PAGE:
The Commission’s Dilemma
One thing we can be pretty sure of is that the SIS will not turn up to the Royal Commission and say words to the effect of: “ Sorry, our bad.We totally over-rated the threat of Muslim radicalism in New Zealand, and totally under-rated the threat from white supremacists. You can’t believe how really, really bad we feel about this.” Nothing like that is going to happen.
What will happen is that the SIS (and presumably the GCSB) will attempt to defend and rationalise their actions in the light of the “Muslim threat” priorities set out in the string of SIS annual reports for the past decade or more. Again and again, those reports cite the over-riding threat to New Zealand from local and foreign jihadi agents, influences and social media recruitment efforts. That’s the dilemma. This Commission of Inquiry has been established in the wake of a horrific attack, amid a groundswell of public compassion for the victimised Muslim community in our midst.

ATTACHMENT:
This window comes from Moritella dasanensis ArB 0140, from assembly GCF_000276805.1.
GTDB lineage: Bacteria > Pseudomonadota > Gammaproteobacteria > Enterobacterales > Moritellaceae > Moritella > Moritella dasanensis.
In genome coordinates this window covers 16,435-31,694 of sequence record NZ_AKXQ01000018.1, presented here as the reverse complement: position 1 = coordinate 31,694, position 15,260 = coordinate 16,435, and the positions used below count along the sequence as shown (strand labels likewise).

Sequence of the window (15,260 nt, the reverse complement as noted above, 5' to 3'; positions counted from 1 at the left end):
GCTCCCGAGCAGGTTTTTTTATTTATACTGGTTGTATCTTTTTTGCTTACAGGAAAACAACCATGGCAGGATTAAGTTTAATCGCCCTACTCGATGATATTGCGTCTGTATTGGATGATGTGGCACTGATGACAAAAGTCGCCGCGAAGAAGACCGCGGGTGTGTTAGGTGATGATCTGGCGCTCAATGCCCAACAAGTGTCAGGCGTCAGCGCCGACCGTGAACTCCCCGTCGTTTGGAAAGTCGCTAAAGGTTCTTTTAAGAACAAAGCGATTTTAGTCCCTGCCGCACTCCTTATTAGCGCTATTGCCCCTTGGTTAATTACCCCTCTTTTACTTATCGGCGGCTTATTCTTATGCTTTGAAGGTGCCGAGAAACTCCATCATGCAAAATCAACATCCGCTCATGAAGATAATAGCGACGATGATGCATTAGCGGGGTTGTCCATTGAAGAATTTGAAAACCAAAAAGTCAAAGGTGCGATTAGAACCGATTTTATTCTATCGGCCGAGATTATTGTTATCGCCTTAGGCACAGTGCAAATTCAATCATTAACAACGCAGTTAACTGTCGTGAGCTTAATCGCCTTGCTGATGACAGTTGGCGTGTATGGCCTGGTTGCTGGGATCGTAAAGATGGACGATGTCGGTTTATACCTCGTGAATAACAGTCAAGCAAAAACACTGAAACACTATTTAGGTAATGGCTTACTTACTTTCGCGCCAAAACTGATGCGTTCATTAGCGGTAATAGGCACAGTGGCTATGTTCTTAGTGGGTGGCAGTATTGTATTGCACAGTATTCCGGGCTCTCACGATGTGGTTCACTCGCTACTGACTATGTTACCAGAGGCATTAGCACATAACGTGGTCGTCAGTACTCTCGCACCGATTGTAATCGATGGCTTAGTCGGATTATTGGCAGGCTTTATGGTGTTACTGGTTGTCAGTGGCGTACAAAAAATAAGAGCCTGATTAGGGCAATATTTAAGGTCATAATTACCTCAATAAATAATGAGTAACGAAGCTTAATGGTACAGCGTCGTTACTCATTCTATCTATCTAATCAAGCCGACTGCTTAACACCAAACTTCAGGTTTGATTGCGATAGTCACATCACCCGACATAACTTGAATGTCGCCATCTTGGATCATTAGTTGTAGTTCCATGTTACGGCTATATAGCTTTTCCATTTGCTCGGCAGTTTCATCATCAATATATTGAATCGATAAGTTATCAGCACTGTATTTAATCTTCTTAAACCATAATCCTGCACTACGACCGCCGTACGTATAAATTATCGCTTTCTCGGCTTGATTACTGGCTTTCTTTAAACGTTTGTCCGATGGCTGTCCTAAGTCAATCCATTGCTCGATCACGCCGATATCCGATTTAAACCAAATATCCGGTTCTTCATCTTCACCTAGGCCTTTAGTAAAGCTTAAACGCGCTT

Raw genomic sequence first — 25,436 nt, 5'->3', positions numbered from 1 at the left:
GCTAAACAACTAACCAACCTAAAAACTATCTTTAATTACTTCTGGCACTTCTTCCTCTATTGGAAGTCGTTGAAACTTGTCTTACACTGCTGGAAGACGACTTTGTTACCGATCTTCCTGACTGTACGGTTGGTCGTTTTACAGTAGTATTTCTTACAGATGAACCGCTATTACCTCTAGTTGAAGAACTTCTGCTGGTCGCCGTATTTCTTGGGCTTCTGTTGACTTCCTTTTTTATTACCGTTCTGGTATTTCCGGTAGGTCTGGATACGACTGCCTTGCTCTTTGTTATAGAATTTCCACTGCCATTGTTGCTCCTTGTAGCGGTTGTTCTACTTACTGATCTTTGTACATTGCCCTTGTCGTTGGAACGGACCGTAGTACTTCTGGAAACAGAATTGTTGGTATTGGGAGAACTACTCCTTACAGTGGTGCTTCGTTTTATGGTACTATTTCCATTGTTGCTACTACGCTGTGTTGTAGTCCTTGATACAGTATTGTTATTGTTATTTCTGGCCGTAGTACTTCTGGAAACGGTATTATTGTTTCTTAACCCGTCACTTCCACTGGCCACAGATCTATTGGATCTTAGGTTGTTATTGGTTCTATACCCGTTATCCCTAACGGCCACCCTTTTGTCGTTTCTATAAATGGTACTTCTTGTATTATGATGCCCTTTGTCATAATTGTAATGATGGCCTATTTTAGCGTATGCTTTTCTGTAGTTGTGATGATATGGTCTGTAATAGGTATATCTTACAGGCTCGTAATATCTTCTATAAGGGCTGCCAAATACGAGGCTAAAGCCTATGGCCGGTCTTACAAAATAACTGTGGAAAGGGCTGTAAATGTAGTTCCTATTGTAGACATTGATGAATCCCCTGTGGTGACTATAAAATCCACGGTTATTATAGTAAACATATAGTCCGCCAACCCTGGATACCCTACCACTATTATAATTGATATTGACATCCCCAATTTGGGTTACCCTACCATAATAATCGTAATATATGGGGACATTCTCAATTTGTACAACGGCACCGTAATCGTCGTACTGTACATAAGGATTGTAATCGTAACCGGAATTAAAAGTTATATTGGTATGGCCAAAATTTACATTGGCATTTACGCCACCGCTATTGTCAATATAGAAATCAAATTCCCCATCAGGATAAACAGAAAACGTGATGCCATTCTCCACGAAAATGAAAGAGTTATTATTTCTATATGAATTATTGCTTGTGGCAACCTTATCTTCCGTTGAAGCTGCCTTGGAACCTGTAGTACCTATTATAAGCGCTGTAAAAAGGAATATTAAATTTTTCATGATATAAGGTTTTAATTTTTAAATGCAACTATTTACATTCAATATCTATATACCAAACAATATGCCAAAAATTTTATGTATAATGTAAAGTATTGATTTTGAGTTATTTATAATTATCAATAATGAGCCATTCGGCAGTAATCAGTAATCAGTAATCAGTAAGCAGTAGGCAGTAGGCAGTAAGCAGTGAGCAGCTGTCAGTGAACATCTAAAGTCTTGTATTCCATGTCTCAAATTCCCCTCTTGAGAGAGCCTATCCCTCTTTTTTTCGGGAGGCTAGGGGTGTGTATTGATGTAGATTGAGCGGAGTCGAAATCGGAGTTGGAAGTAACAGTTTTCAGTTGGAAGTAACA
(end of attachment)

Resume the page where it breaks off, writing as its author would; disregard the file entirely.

If, however, the SIS is going to conduct a high profile defence of its concentration of time and resources on Muslim surveillance, there is an obvious risk that this process will result in the re-stigmatising of the Muslim community all over again. Clearly, Justice Young is going to have to walk a tightrope if and when the SIS chooses to defend itself by claiming that it – and everyone else in their fellow security agencies overseas – believed that surveilling mosques and Muslim communities was a good and necessary policy at the time. Easy to be wise afterwards, the SIS may well claim – while adding for good measure that the situational logic back then was different to what we know now, and had seemed compelling.